The Digital Minimalists Guide to Music Curation


I remember a time not so long ago where collecting music was considered a hobby, where the size of a CD collection garnered a sense of pride and admiration from many.

At one point I owned over 200 CDs, perfectly arranged in alphabetical order by artist. Each album, carefully curated and chosen, becoming the obsession for the month. Every play revealing more than the last. At first there may have been only one or two stand out songs, but after each replay my fondness grew, my tastes adapted, inspiring me to hear more of an artist that I may not initially have been the biggest fan of.

How Digital Streaming Killed the Experience of Music

The above experience I have described, which I’m sure many can relate to, has been destroyed by digital streaming platforms.

We no longer have the intimate relationships we used to have, the kind of relationship where the music we listened to formed the background of our lives, where music was connected to memories, where music grew into us, and we grew into it.

Digital streaming platforms have made music the equivalent of fast fashion. We listen to songs & playlists, but rarely albums.

The album that a musician has put so much effort and pride into, that has taken months and months to produce, has been reduced to a 3 minute snapshot (sometimes not even that..), a song that has been selected by computer algorithms, to be the ‘best’ or most popular song based on the opinions of the masses.

Years ago the way an album was presented used to matter, even down to the track listings. Just look at any Metallica album up until Reload. They followed a formula, and a good one at that. Each album a journey from start to finish.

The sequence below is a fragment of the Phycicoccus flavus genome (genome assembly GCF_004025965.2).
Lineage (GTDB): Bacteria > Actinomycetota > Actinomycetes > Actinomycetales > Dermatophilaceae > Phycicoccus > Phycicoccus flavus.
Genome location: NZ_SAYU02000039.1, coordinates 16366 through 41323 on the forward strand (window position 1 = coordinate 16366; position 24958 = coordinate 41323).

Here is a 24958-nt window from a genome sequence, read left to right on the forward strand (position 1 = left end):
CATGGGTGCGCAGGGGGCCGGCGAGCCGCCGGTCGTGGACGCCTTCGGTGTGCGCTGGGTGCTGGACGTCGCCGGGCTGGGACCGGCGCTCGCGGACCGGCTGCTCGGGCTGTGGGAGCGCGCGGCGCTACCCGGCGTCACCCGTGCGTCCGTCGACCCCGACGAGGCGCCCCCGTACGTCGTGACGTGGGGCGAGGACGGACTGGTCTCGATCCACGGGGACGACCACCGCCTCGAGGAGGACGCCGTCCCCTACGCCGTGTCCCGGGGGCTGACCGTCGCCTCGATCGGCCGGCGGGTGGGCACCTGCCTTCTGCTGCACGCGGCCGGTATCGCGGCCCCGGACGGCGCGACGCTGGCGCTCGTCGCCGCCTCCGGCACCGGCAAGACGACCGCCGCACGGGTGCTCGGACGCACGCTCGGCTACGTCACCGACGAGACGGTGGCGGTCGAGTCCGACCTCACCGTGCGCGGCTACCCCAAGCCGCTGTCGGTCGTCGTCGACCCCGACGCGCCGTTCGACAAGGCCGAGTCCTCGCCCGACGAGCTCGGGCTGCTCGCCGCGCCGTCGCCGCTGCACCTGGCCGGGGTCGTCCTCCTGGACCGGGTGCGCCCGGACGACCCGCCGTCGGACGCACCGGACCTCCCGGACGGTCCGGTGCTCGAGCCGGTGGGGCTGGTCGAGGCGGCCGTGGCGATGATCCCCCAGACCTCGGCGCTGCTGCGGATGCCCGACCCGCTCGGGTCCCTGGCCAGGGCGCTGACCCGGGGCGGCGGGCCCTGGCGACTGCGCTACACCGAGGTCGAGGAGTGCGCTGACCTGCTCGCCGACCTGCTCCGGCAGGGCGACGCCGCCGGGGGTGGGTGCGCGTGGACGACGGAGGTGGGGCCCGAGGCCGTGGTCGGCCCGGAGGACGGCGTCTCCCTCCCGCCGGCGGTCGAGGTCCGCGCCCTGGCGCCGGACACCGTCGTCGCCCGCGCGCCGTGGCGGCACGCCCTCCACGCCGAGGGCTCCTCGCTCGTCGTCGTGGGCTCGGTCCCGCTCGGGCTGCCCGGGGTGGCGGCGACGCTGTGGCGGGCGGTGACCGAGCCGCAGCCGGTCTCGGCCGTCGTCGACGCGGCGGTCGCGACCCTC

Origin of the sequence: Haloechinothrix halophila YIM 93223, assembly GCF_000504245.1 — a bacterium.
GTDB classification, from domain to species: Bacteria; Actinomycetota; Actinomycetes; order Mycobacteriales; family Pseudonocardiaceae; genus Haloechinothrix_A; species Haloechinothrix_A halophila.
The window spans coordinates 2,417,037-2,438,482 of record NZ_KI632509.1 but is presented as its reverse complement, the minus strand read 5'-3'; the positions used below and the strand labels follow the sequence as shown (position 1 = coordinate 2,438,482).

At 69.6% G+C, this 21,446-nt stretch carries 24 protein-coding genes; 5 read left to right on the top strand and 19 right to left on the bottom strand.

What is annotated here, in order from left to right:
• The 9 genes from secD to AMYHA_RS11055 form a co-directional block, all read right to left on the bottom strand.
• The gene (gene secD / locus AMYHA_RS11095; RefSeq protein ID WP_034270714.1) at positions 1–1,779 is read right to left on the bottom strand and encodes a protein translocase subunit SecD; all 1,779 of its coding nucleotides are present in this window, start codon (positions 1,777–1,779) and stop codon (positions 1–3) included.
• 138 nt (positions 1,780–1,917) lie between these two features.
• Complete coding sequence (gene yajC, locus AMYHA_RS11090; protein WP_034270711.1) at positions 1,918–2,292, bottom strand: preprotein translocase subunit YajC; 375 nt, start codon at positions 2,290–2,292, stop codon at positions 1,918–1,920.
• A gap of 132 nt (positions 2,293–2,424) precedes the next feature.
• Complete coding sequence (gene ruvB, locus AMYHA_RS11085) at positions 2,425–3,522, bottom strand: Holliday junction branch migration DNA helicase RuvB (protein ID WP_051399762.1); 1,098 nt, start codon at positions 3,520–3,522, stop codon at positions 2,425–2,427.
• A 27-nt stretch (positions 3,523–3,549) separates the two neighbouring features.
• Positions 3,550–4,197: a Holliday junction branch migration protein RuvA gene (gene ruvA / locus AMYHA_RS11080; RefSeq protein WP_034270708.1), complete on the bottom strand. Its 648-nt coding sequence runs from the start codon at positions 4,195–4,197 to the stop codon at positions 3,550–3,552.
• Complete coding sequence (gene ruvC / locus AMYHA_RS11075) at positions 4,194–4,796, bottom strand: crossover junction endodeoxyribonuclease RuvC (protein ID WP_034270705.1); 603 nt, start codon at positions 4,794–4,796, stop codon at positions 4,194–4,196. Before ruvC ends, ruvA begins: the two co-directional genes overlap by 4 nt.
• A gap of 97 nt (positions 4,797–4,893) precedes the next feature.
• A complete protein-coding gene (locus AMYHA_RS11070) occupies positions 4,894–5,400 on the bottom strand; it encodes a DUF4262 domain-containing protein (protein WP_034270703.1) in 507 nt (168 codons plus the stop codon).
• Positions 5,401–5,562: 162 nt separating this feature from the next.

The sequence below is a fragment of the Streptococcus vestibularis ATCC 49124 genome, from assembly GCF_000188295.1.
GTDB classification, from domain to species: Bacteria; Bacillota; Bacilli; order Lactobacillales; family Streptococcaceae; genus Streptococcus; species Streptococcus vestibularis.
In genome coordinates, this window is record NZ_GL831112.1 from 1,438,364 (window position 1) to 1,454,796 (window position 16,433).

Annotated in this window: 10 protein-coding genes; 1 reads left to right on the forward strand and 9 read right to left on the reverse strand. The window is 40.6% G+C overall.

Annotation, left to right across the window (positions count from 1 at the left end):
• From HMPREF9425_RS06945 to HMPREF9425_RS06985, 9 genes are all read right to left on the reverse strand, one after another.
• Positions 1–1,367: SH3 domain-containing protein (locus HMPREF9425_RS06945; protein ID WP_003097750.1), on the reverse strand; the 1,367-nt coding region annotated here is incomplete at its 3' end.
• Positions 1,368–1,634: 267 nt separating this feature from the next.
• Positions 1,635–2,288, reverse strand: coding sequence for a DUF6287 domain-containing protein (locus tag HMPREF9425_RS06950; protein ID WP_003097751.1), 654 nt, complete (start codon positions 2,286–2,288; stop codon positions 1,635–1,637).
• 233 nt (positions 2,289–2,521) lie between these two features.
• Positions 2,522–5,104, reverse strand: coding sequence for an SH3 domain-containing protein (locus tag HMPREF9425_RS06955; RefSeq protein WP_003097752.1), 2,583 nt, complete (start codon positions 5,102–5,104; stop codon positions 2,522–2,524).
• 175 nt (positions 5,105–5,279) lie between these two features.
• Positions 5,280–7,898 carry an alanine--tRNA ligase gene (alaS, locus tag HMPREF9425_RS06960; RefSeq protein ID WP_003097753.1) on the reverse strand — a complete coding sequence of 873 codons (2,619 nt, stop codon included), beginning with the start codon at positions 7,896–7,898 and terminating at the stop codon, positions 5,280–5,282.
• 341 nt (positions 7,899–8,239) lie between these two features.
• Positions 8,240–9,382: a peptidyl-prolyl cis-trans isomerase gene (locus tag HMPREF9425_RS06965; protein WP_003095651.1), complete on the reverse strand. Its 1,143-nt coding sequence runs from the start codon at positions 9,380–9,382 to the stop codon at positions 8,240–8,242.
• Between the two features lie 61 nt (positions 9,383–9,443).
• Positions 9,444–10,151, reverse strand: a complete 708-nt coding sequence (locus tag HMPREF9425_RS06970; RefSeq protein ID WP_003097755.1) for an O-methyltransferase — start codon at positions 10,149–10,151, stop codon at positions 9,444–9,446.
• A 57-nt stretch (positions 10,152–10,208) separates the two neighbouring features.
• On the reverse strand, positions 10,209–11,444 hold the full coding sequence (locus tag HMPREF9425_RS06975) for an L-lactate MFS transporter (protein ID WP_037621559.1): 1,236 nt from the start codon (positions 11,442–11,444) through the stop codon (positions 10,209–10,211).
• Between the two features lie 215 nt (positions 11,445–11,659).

We no longer collect the works of artists, we listen to fleeting snippets of music, music who’s only purpose is to drown the silence in our own heads.

The Decline of Music we can ‘Feel’

Not only that, most music we listen to, has been reduced to low bitrate listening quality, we may hear the music, but we no longer feel the music.

Due to heavy compression, we’ve lost the ‘space around the music’, the frequencies that we don’t know are there unless we compare a low bitrate version to a ‘master’ or high quality version.

Because of this, we no longer connect with music that might be considered less popular. Popular song are popular because of the way they sound, not the way they feel.

Great music is getting lost in the noise because we no longer feel it.

The Old Days Are No Longer

Now that you have heard about my nostalgic trip down memory lane, and my little rant about how music quality ‘isn’t like it used to be’ I’d like to explore solutions, and this is what this post is about.

I’m in two minds about streaming music:

  • I love the convenience of it and access to thousands of albums
  • I oppose the fact that artists don’t get paid fairly for the music they provide (I’m one of them..)
  • I enjoy music curation and Spotify‘s ability to find music I may be interested in (a lot of the time it’s spot on)
  • I dislike the poor music quality we all seem to be used to, I like to hear music as it is meant to be heard. I don’t just want to listen to music, I want to experience it.

In the perfect world I would be buying vinyl to play on my state of the art HiFi system, but I’m not quite there yet. Because of the aforementioned dilemma I have recently been experiencing, I have made it my mission to find a solution.

Rediscovering the Art of the Album in the Streaming Generation

Is it possible to be a consumer digital streaming music, as a digital minimalist? Is there a way to ‘slow down’ the rate of music consumption, reconnect with albums and artists new and old, and grow an album collection the way that I used to, on a digital platform?

Below I will explain my method for doing just that.

Selecting a Streaming Platform for Curated Music

As mentioned earlier, in the ideal world I would be a vinyl purist, but currently space and cost prevents it, so what are my options?

Fortunately, there are many options available when it comes to music streaming services. These include, Spotify, TiDAL, Qobuz, Deezer, Apple Music, youTube and Amazon Music services.